YouTube shows thumbnails of other videos after a clip is finished.
Sometimes these thumbnails also feature some images that may have a bad impact on your reputation.
They simply reflect the viewing history of your visitors. Thus your blog may show links to
- NSFW content
- conspiracy theories
- political propaganda.
In many cases your visitors will also see videos from your direct competitors who cover the same topic as the algorithm shows more similar content to the one already watched.
In the most common case you probably lose your website visitors because they’ve got reminded of some more interesting video content they wanted to watch on YouTube.
Credits to Video in Search Results
I was quite flabbergasted when I realized that Google attributes my post on the “content is king” quote to somebody else – the uploader of a YouTube video I added to that post:
The post itself is rather big. It has more 2.000 words and it has not been “Uploaded by [ThirdPARTY] as it says in Google search results now.
I uploaded the article to the blog myself and then I embedded a video from YouTube.
By no means is that an article that has been uploaded by someone else yet on Google the opposite impression is given.
Effectively Google tells search users that someone else is responsible for my blog post!
Feedly Preview Images
Do you remember Google Reader? I do. It was the most important tool for subscribing to online publications.
Nowadays the market leading feed reader is called Feedly.
It’s not used by the majority of Internet users – it’s used by the elite users of the Web. These power users still use feed readers to gain a quick overview of what’s going on.
I use Feedly quite a lot. Sometimes I use it daily, sometimes weekly. I’m not even one of the most active users. Feedly lets you share directly from the app and cooperate with (remote) teams.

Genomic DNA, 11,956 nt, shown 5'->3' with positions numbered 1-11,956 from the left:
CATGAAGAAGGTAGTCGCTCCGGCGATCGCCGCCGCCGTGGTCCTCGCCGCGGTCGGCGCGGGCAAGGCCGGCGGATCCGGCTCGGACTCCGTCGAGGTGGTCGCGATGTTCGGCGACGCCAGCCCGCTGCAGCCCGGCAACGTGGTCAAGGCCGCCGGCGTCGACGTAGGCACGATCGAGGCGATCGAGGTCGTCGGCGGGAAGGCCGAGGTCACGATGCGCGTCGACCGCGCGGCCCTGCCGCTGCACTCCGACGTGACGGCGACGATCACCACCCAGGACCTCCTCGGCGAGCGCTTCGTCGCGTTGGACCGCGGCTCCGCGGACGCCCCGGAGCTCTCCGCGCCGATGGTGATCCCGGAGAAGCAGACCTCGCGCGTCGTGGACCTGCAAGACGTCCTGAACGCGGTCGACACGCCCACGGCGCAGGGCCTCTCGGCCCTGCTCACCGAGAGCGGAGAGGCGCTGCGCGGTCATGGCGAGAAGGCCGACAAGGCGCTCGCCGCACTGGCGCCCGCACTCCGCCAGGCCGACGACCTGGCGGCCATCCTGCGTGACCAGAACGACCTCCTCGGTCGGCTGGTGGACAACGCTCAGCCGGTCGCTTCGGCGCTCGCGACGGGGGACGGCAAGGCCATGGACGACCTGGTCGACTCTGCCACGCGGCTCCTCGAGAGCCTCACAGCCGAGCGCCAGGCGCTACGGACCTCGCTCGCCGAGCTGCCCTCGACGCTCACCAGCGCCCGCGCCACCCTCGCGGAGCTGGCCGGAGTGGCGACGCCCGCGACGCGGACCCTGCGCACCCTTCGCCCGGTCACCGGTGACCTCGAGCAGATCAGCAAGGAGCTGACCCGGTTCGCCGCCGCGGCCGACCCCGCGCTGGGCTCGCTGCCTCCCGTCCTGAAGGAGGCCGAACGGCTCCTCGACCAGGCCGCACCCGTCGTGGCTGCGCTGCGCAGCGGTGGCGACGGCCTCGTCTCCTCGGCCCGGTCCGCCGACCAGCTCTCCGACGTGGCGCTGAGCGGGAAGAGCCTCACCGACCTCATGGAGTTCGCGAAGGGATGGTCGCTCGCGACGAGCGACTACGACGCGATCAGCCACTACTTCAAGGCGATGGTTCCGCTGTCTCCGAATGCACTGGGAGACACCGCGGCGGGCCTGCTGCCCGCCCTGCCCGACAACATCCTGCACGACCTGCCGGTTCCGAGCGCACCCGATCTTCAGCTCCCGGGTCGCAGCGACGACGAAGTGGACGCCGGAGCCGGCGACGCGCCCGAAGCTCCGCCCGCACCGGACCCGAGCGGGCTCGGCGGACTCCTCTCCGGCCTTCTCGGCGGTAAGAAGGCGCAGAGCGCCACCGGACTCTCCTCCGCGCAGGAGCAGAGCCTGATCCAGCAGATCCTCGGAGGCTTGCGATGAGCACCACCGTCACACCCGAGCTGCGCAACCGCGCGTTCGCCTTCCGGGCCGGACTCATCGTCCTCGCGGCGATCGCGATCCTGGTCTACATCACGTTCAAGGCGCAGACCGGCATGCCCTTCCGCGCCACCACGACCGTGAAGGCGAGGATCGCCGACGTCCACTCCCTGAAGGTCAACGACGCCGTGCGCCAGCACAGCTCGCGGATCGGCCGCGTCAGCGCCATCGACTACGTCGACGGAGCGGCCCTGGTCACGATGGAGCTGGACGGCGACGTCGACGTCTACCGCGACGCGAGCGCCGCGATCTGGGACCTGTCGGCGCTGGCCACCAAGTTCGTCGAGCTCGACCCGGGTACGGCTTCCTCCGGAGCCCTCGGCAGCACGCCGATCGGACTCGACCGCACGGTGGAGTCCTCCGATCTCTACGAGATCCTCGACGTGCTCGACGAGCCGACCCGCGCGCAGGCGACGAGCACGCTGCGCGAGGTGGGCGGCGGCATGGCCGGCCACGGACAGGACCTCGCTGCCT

What happens when you embed a video in your blog post? Feedly assumes that the video is the most important visual asset of your content and is used as a thumbnail automatically – even in case your featured image is something else or the video appears way down in the post:
So for my “content is king” quote post I get the ugly face of a self-righteous billionaire as a post preview. No wonder almost none of my 1.000 subscribers clicked through to it!
Country Specific Access
When you live in Germany like I do – and many American expats including Brian Dean of Backlinko – you will rather sooner than later come across videos “not available in your country”.
YouTube limiting country specific access and blocking of videos based on visitor IP has been an ongoing issue for many years and by now has been sorted out in many cases. In others it haven’t.
To this day you risk embedding a video that will not be visible from many countries even in case you can see it yourself.
Personally I use a VPN (Virtual Private Network) that obfuscates my whereabouts so that I can access content that has been limited in my area.
What happens when you embed such a video? Well, it’s almost like bait and switch. Sometimes you see a preview and can’t view it. In many cases it’s just a bland black screen with some kind of “keep out” message.
This is not just a disappointment. It’s downright rudeness that has a negative impact on your whole blog as people sometimes consider that limited availability as a personal offense.
Even for content you made and uploaded yourself to YouTube it still may be banned on copyright grounds elsewhere in the world because you use music that has been copyrighted and the royalties haven’t been paid everywhere.
Changing Titles and Previews
When you embed a YouTube video you don’t control what appears on your site as we have seen above.
Even in case the video is available in your country for the visitor and stays online it can change over time.
Often content creators will change the title or preview image later on so that you risk showing something you did not intend to.
In one particular case I had a video embedded that was offline after less than a year. Half a year later it was back up with a different preview image and title. Yet another six months later it changed again.
So I had to remove it and add it back but also to change the whole paragraph around it because it was dealing with the title and preview in a descriptive way.
It was annoying and time consuming to fix it again and again.
While the changed video was online the text was difficult to understand because it lacked context.
As the video was in the upper part of the post body the rest of the post did not make as much sense anymore as initially.